The NHL is still more than a week away from determining a return-to-play format, a person familiar with discussions told The Associated Press on Tuesday.
And what that plan resembles could be complicated further should the U.S. and Canada extend border restrictions to non-essential travel into July, the person said, speaking on the condition of anonymity because the discussions are private.
The person spoke after Canadian Prime Minister Justin Trudeau announced border restrictions will stay in effect through June 21. This marks the second time the restrictions have been extended since first being put into place March 18 because of the new coronavirus pandemic.
“I am hopeful that today’s announcement will not have a material impact on our return to play discussions and timeline,” NHL Deputy Commissioner Bill Daly wrote in an email.
Though the NHL has left open the possibility of having training camps open as late as early August, it was unclear what effect further border restrictions will have on a league with seven of its 31 teams based in Canada.
There’s also a question of how travel restrictions will affect players, many of whom have returned to their offseason homes — including about 17% of players currently self-isolating overseas.
In a separate development, the NHLPA’s executive board voted to defer the final payment of players’ regular season salaries through the end of May. Players were owed their final checks on April 15, before voting to defer those payments for a month.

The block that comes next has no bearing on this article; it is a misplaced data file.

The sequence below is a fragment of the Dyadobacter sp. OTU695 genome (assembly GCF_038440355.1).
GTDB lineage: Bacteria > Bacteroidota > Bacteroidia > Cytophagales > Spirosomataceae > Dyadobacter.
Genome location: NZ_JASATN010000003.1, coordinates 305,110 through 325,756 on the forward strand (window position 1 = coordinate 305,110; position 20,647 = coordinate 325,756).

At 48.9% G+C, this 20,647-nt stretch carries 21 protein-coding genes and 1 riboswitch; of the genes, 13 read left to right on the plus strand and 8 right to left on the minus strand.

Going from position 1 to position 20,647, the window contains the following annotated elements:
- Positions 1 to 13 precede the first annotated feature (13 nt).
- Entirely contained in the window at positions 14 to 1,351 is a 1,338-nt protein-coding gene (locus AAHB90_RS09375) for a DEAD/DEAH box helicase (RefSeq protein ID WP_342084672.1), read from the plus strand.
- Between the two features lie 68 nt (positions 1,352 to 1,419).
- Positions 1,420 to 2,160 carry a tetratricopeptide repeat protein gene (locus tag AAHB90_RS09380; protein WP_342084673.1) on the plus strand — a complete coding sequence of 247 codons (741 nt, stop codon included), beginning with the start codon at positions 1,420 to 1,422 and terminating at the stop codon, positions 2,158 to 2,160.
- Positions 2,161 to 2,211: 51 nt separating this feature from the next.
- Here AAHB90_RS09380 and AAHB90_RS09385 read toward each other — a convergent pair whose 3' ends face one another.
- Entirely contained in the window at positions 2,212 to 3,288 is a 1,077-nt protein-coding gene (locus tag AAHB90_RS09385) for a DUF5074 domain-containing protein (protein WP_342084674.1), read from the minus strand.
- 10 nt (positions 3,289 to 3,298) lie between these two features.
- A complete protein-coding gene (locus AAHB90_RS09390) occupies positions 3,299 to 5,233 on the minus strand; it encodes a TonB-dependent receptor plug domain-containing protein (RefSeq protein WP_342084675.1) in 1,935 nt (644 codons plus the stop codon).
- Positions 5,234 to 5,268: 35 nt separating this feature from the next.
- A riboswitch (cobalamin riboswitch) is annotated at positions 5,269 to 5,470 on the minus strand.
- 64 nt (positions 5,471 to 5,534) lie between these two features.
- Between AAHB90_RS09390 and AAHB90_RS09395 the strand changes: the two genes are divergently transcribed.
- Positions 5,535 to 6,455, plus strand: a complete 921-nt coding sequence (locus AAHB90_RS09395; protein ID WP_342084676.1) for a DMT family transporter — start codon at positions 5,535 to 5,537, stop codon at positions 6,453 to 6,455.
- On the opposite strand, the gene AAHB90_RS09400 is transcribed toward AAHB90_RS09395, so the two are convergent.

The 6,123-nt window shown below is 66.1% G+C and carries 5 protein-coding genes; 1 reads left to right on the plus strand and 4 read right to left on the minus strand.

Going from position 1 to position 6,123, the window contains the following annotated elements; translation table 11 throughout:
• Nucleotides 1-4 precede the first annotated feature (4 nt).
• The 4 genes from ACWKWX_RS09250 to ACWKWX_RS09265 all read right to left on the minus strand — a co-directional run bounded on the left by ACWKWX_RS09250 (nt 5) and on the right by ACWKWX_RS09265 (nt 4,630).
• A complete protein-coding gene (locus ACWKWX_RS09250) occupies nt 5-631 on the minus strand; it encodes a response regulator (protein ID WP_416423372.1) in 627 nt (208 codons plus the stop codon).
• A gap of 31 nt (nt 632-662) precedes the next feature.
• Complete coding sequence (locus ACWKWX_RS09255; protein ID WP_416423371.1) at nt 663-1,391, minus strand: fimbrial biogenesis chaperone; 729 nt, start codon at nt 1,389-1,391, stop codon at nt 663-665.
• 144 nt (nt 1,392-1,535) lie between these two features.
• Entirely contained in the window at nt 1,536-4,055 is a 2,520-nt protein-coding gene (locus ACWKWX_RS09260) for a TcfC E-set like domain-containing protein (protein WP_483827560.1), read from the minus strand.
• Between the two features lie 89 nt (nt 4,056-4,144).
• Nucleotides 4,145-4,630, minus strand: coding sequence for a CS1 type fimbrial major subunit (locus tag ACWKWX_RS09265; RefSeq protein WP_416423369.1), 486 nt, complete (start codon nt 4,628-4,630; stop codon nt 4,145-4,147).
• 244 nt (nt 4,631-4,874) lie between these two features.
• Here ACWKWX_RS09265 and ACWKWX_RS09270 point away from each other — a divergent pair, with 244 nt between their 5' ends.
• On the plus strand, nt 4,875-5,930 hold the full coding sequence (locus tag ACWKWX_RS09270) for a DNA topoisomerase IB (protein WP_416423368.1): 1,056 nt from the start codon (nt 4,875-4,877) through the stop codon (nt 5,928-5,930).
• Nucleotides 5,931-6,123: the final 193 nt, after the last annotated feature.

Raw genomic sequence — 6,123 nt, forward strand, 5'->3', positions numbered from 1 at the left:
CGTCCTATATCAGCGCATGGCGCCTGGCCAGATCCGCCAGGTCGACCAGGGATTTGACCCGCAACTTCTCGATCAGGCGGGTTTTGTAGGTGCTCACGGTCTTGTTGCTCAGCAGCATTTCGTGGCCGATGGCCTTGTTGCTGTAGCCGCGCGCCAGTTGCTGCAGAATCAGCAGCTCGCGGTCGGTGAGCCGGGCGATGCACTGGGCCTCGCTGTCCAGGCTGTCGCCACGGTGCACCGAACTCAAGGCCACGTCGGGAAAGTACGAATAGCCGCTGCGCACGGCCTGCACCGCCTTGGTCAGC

The decision provides temporary relief to the NHL’s bottom line, opening the possibility of players foregoing some or the entire remainder of their final checks. The players stand to lose all or a portion of what they are owed under the collective bargaining agreement.
Players and owners split hockey-related revenue on a 50-50 basis, with a percentage of players’ salaries placed in an escrow fund. Owners can draw from the fund should their share fall below 50%, which is projected to happen this season.
Owners considered the players previous decision to defer payment as a sign of good faith. Daly declined to comment on the latest deferment, saying it’s a decision left entirely to players.
The NHL paused its season on March 12, with Commissioner Gary Bettman adamant the league intends to award the Stanley Cup, even it means extending the playoffs into September.
The decision on when and how to resume the season is being left with a committee made up of representatives of the NHL and NHL Players’ Association.
The topics of discussion include whether it’s feasible to conclude all or a portion of the regular season or go directly into the playoffs. The season was postponed with 189 games remaining and teams having played an uneven number of games.
Among the options discussed are an expanded playoff format, featuring as many as 24 teams, and the likelihood of having groups of teams gather and play games in a select number of hub cities around the continent and without fans present.
There is no set deadline as to when play must resume before the NHL considers canceling the season. Games could feasibly be played into October with the 2020-21 season potential opening in December or January.
New Jersey Devils defenseman Connor Carrick said both sides are attempting to make the best of a difficult situation.
“It’s going to be an interesting solution, and I think you embrace the novelty with it,” Carrick said.
One concern is how a potential nine-month layoff would affect players on non-playoff teams.
On Monday, veteran Devils goaltender Cory Schneider said a growing number of players are concerned the NHL will announce a “drop-dead” deadline for returning to play.
“I think that’s everyone’s concern right now,” said Schneider, the team’s union representative. “It’s a lot of guys asking is there a drop-dead date? What’s the date that it’s just too late, that you can get a semblance of a season or a playoff.”
AP Sports Writer Tom Canavan contributed.
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